Bread’s Response: Oscar and Canelo are very similar in terms of their careers. I don’t like to compare who made more money between fighters unless they are in the same era. Because you have to factor in the value of a dollar in each era. So the money Oscar made in the 90s and 2000s may be more in terms of dollar value than what Canelo has made. I don’t know but it’s just something we have to factor in.
In terms of accomplishments, titles, accolades it’s very close. Both are in similar places as far as ATG rankings. I think Oscar rates slightly higher because his competition was just so insane, anytime he rates at a similar level to a fighter I give him the edge. Oscar fought Ruelas, Hernandez, Chavez, Gonzales, Whitaker, Quartey, Trinidad, Camacho, Gatti, Mosley, Vargas, Hopkins, Mayorga, Pacman and Mayweather. Most were in their primes or close to it. No one in history is going through that line up undefeated over a 14 year span. The wear and tear and adjustments you have to make with your style is incredibly hard. So I believe it’s pretty much a push in terms of everything considered but because of Oscar’s insane resume, I rate him slightly higher but both are in the top 100 fighters ever.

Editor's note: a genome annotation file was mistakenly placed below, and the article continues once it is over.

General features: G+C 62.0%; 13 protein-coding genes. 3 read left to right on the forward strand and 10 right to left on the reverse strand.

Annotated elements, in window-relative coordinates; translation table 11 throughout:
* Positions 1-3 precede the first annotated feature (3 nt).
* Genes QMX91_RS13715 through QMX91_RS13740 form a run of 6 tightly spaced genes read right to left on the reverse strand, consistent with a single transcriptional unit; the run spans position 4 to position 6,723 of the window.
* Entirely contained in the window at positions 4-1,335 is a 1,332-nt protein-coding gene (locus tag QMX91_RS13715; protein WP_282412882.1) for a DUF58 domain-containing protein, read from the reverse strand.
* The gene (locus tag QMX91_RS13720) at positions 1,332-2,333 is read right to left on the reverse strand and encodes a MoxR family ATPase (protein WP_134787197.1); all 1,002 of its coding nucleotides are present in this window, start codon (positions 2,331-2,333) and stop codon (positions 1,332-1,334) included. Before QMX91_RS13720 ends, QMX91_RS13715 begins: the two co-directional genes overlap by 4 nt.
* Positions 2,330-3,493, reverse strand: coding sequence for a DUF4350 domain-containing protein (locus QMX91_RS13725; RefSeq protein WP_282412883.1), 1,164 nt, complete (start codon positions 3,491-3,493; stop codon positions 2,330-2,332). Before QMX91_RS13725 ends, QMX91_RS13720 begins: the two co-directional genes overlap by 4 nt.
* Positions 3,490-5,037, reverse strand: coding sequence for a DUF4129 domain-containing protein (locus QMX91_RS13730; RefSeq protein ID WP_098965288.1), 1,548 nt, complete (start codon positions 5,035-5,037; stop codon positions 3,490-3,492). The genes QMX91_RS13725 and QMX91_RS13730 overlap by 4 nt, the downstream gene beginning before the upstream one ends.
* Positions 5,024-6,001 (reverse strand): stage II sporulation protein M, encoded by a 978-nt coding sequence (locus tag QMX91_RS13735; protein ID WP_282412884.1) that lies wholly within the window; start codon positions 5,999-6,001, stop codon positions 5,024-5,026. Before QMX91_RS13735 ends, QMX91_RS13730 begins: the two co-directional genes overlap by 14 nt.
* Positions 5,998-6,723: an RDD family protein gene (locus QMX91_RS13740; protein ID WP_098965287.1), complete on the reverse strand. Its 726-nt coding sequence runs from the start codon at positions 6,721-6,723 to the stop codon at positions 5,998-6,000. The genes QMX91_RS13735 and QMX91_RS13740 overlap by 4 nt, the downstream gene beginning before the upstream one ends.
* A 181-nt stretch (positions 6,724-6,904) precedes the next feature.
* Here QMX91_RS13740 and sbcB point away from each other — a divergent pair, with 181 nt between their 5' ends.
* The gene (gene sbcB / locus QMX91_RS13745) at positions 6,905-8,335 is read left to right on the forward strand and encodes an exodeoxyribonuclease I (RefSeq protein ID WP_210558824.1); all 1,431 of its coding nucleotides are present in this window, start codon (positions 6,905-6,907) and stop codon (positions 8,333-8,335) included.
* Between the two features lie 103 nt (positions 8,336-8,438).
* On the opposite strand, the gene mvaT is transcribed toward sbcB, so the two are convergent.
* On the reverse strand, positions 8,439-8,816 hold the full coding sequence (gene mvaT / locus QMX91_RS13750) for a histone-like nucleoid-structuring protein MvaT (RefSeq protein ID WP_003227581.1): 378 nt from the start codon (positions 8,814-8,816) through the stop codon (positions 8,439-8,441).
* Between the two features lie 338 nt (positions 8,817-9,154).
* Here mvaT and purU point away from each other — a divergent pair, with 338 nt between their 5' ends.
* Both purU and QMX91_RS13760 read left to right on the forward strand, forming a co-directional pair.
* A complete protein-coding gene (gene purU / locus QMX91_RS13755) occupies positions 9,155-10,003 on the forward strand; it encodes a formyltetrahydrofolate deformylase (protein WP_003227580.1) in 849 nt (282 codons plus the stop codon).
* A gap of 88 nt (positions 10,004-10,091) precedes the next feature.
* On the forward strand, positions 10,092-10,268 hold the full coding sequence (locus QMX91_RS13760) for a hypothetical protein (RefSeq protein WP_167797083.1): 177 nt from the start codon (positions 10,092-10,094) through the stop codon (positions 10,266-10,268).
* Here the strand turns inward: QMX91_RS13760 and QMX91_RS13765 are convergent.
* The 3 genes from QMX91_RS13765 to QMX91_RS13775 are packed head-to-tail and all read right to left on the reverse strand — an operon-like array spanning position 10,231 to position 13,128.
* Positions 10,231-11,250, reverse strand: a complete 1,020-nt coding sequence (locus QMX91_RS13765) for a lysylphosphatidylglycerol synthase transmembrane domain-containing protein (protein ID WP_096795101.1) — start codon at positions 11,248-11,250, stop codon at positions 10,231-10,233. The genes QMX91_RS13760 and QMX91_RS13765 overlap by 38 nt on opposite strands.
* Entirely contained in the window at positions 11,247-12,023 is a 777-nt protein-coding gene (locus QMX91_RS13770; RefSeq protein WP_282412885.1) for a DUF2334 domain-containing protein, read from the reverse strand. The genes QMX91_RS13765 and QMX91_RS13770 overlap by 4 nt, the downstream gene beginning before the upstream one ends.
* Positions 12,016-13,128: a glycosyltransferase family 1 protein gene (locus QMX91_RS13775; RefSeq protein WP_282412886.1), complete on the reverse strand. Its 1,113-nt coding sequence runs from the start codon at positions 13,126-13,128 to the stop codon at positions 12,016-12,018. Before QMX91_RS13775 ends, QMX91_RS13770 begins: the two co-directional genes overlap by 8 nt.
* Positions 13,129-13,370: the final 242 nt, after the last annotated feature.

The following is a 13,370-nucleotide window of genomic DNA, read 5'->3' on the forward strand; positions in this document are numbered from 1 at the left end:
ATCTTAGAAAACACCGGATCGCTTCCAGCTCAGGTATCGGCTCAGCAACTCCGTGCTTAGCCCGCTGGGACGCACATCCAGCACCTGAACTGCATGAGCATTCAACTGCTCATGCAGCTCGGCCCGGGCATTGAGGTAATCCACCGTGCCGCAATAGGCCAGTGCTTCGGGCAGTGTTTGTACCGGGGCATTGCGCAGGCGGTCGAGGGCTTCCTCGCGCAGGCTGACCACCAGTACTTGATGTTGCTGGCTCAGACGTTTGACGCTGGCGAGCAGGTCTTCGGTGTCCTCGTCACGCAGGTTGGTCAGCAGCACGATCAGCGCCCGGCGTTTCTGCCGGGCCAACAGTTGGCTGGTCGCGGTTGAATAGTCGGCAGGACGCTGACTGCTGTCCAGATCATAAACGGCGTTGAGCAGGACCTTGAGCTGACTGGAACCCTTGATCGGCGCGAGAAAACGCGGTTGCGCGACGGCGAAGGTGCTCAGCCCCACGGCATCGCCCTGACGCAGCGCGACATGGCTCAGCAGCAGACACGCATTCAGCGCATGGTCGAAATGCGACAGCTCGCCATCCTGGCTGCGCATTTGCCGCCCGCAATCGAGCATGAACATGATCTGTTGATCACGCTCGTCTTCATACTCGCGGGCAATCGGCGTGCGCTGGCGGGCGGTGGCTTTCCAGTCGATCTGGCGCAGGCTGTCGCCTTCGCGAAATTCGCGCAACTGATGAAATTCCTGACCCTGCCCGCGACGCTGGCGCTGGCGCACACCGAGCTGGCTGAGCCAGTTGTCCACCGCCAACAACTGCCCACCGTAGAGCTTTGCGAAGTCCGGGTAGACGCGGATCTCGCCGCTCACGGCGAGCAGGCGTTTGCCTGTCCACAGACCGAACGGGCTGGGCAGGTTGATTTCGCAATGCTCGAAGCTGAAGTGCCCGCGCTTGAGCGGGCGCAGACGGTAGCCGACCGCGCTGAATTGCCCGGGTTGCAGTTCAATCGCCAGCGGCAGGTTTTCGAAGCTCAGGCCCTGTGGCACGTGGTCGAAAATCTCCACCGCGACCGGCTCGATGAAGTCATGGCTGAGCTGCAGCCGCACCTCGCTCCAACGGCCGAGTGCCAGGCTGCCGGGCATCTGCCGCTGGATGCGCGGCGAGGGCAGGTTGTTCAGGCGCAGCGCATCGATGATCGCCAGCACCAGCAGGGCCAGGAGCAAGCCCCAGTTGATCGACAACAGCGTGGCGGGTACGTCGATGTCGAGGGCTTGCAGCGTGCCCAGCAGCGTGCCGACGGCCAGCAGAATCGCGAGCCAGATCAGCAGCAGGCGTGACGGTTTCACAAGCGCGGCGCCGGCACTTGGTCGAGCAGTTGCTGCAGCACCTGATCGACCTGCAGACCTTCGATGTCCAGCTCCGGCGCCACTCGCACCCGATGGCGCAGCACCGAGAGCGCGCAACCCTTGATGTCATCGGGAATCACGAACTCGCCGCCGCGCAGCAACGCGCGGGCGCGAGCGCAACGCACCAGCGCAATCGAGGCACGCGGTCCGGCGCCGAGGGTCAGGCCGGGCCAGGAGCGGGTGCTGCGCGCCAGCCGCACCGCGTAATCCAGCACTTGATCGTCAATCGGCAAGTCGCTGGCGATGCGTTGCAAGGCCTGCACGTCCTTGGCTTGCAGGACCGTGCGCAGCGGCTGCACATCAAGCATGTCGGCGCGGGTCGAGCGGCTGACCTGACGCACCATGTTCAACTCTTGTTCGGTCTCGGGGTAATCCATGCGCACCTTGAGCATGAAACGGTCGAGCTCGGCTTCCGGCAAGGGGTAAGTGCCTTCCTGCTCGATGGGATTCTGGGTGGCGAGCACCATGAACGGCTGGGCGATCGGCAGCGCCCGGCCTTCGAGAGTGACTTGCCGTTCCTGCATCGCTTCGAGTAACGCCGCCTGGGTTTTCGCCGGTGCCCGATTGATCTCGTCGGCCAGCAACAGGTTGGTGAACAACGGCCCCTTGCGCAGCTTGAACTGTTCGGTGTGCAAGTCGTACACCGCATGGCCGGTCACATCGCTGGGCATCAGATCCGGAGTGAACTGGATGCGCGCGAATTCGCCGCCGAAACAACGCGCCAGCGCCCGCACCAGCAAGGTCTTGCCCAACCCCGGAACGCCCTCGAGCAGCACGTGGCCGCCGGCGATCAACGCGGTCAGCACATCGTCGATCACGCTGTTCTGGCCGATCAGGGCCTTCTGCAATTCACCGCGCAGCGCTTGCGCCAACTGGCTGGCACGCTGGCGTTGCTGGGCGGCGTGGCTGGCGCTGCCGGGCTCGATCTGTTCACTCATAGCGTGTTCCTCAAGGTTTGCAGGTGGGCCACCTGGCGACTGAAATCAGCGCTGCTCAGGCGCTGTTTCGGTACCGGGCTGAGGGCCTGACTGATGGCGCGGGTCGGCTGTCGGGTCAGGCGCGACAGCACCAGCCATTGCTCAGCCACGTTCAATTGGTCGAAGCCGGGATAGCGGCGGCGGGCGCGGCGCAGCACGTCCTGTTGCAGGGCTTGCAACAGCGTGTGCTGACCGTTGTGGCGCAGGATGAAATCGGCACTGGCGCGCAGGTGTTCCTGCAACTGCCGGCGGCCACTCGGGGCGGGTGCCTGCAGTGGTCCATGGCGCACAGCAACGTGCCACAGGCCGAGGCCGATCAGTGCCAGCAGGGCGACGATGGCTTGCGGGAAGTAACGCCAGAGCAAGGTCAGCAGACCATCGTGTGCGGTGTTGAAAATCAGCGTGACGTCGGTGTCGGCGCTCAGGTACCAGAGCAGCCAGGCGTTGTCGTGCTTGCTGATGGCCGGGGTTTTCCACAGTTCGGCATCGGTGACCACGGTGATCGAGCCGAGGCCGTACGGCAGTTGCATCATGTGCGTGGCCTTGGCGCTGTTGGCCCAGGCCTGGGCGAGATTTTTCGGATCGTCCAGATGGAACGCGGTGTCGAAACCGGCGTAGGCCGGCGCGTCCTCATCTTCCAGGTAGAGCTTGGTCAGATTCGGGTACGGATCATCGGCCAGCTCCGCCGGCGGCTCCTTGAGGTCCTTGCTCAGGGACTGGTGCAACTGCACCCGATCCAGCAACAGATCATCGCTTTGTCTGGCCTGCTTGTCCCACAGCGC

I see you responded to my comments about you being too emotionally attached to a fighter and giving them the benefit of the doubt with an emotional response to me. First off I told you I consider you a grandmaster in terms of analysis so not sure where you get the idea I’m not a fan of yours or this was to get attention. I said I see points where you attach the potential of someone and when your heart becomes into the equation these potentials are placed with more emphasis. Someone like you who sees things and potential openings so well will allow it to multiply when you have an inclination to root for that person. Not sure how that’s so out of pocket. Secondly, I used the term idiotic (and could have used a better term and I’m sorry about that) simply to the idea of comparing attributes as if they are equal when they are clearly not. Boots may have an amazing processor and I will take back any comments about it should he show that in the future. But he’s taken 100% of A side fights as the far more talented and skilled and has had to make basically no adjustments in his career thus far as being so much more talented than his opposition.